from The American Heritage® Dictionary of the English Language, 4th Edition
- n. One whose conduct is influenced by ideals that often conflict with practical considerations.
- n. One who is unrealistic and impractical; a visionary.
- n. An artist or writer whose work is imbued with idealism.
- n. An adherent of any system of philosophical idealism.
from Wiktionary, Creative Commons Attribution/Share-Alike License
- n. One who adheres to idealism.
- n. Someone whose conduct stems from idealism rather than from practicality.
- n. An unrealistic or impractical visionary.
from the GNU version of the Collaborative International Dictionary of English
- n. One who idealizes; one who forms picturesque fancies; one given to romantic expectations.
- n. One who holds the doctrine of idealism, in any sense. In senses 4 and 5 of idealism, opposed to
from The Century Dictionary and Cyclopedia
- n. One who holds some form of the philosophical doctrine of idealism: opposed to realist.
- n. One who pursues or dwells upon the ideal; a seeker after the highest beauty or good.
- n. An imaginative, unpractical person; a day-dreamer.
from WordNet 3.0 Copyright 2006 by Princeton University. All rights reserved.
- n. someone guided more by ideals than by practical considerations
In this chapter the word idealist will be used in several ways.
Long-ago Democratic president Woodrow Wilson, meanwhile, known to most of us as a modestly progressive idealist, is in the right-wing canon America's first fascist ruler.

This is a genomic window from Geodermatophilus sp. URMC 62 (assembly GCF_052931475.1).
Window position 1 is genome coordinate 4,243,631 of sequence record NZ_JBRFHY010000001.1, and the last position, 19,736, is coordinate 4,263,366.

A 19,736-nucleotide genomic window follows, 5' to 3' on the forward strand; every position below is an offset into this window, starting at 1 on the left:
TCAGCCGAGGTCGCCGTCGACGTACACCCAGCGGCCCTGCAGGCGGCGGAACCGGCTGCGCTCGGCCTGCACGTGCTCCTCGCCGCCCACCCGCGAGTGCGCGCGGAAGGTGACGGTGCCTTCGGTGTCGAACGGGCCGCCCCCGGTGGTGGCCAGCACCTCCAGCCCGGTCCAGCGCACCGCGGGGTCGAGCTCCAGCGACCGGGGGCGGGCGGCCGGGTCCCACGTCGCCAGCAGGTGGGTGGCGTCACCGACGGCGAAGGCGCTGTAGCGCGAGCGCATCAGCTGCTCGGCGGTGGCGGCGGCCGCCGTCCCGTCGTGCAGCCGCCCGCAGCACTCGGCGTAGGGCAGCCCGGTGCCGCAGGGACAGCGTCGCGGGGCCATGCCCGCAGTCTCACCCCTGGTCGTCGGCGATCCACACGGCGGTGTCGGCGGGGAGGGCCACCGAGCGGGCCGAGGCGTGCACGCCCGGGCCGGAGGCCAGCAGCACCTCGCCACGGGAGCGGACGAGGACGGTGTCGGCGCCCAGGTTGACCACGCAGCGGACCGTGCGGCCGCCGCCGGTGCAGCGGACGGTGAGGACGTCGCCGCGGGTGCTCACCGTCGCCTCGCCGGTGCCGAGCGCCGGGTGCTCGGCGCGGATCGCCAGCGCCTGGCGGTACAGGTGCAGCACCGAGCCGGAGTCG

In years past, this would be a familiar race between a member of the Albany machine (Mr. DiNapoli entered New York politics at the age of 18) and a young idealist from the lost tribe known as the New York Republicans.
An idealist is one who, on noticing that a rose smells better than a cabbage, concludes that it will also make better soup.
In November 1910, Francisco Madero, a young idealist from a wealthy family, supported by ragtag armies under Pancho Villa in the north and Zapata in the south, led a revolt against the Diaz administration.
Their homes and galleries may be all the soul desires; but the instant they venture on the streets of the city, they have left the realm of beauty for an unsightly dominion, where the utilitarian makes the world hideous and survives, and the idealist is banished or exterminated.
One could classify as idealist a collective security system that weighted all states equally and expected them to sacrifice blood and treasure for nonvital interests.
I am an idealist, but Iâ€ ™ m a pragmatic idealist, that is, the ideals Iâ€ ™ m willing to believe in have to be workable in the real world which I accept will never be perfect.
Thus, they are far wilier than their idealist counterparts for whom many used to be (remember: the last refuge of the idealist is a cynic?) and they seem far more worldly wise.
I think he's an idealist, which is good, but I think he's way off base here.
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